First off -LOVED this post/article!! I, too, will shoot my first "official" wedding next month so these are fantastic tips.
    @Andrew - all of your questions, were questions that ran through my head as well so thanks for asking!
    @Brian and Erik - your responses were priceless and greatly appreciated!!! @ Brian - I'm in the DFW area too. The place to rent the lens - are you referring to Competitive Cameras? I know they rent -although I've never rented. If not, can you let me know who you rent from?

  • Cape Town Wedding Photographer May 25, 2011 03:43 pm

    Very informative! Tx!

  • Melissa May 25, 2011 10:31 am

    Great advice everyone! @Brian : Where can you rent the 70-200 for $40 in DFW? I have my first wedding coming up also and would love to find that place :) Thanks!

  • Peterborugh Photography Weddings May 25, 2011 09:55 am

    I always use a nice long zoom lens, F2.8 is so I can sit out of the way and not be in anyones face.

  • Andrew MacDonald May 25, 2011 03:21 am


    Thanks a lot for the advice. I have been wanting to buy a 50mm 1.8 Prime lens before the wedding simply because of its speed and the fact it will give a lovely depth of field. Id like to think I'll use that for a lot of the official photos of just the bride and groom. As for the evening, I take all of your advice, especially with regards to the fact a larger lens will get heavy, and that it could turn out a little dark, maybe my best bet is to stick to my 24-55mm for the speeches and evening reception. Maybe that is a happy medium between lighter and sharper pictures than darker pictures with the fatigue factor of the weight of the lens.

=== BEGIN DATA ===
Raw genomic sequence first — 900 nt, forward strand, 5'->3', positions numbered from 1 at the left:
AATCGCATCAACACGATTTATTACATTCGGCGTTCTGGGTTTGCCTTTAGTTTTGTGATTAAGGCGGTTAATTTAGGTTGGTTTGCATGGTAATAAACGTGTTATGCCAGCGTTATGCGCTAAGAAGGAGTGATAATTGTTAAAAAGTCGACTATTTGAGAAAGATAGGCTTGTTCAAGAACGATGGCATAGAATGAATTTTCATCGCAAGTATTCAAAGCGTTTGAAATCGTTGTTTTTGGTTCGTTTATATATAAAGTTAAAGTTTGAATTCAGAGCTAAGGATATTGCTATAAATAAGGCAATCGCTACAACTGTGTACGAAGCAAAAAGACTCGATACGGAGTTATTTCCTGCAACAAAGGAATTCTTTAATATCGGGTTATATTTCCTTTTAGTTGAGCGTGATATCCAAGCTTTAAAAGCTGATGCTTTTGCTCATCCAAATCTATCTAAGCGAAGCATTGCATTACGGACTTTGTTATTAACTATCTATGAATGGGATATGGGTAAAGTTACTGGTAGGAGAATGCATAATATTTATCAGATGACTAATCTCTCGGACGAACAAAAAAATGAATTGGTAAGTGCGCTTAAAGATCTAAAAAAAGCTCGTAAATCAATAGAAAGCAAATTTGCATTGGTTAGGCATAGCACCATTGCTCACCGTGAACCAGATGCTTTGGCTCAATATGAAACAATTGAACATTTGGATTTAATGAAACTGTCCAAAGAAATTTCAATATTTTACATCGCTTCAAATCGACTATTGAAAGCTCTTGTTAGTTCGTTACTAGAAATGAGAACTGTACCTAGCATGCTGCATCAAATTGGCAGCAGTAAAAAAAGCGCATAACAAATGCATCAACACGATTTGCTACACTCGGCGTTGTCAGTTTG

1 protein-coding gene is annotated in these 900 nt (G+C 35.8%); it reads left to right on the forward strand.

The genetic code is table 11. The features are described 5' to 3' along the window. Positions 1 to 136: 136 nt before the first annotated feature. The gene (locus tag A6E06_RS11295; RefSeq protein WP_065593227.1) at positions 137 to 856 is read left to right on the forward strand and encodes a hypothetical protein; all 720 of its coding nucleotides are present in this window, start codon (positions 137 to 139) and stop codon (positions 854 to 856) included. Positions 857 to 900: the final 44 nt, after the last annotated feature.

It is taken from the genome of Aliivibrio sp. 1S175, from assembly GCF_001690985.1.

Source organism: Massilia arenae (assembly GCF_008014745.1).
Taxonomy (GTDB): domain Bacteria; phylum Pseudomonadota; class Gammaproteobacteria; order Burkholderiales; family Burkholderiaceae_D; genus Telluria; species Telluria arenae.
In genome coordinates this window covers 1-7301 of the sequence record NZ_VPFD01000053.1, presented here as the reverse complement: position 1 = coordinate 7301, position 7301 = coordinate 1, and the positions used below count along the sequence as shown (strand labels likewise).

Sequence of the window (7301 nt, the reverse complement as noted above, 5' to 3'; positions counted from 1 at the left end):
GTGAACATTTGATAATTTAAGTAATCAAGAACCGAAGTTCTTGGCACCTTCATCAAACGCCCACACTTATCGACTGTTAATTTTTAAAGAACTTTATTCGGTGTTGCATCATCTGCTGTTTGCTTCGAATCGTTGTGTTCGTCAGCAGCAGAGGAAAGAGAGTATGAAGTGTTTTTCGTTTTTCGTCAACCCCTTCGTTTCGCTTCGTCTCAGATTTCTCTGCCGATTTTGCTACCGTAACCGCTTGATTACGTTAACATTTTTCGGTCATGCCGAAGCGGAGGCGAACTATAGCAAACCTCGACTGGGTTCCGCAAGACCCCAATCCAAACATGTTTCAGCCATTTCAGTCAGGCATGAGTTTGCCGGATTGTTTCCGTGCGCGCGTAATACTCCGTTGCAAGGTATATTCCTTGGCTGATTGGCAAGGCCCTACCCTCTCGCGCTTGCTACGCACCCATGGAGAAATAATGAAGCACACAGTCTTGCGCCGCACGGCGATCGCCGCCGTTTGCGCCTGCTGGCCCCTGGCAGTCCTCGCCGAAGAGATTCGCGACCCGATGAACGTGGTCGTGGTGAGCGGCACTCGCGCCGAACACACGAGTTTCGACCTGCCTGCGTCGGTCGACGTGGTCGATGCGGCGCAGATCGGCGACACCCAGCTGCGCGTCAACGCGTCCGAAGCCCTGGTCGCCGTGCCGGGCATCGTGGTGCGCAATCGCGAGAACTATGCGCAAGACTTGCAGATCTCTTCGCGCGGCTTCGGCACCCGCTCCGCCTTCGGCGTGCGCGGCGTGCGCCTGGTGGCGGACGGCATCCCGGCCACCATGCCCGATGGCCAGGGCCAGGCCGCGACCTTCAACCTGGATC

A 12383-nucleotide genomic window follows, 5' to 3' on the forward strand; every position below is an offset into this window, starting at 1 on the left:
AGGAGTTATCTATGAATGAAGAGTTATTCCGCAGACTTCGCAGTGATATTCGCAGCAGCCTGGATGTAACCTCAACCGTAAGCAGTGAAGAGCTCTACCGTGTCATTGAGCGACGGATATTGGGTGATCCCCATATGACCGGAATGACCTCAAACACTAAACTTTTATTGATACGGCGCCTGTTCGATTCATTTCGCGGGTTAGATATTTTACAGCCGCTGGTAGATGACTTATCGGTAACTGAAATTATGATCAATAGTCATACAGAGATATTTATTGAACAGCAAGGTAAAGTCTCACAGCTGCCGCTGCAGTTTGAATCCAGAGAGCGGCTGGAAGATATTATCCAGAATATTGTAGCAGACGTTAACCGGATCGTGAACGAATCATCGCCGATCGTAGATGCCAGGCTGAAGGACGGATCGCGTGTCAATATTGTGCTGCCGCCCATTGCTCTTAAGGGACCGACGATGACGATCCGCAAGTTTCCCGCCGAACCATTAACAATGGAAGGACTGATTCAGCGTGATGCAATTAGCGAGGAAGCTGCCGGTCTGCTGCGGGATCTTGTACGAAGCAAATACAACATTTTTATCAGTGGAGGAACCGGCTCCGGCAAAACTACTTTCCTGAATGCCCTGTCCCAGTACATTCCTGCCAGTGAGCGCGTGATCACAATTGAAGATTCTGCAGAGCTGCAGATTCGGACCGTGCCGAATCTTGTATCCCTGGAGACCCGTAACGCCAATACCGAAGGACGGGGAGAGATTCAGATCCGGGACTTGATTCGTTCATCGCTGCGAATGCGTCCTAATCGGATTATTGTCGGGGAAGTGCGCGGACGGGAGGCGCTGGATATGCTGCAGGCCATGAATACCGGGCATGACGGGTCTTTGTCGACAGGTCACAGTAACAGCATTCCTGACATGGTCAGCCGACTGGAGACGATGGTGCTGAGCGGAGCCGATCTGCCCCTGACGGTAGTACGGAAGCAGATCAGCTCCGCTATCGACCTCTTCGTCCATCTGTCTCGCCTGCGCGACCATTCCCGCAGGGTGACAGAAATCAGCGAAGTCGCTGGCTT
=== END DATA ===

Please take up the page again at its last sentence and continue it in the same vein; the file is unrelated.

• Celesta May 25, 2011 01:55 am

    A very nice article. I love how the photographs illustrate the point that b&w portraiture is very forgiving and highlights people's souls.

  • Celesta May 25, 2011 01:53 am

    Andrew, I second Erik and Brian - if you are betting on using f/4+ lenses indoors, especially zooms and especially at night, be aware that many photographs may turn out blurred or "shaky". 55-250 is one of my most handy lenses and I learned its limits :) That said, 70-200 f/2.8 is heavy like a mortal sin and if you plan to shoot hand-held (which you most likely will), you can grow weary very fast! Try fast zooms from other brands such as a smaller and lighter Sigma 70-200 f/2.8 and see if you will find your next favorite zoom lens.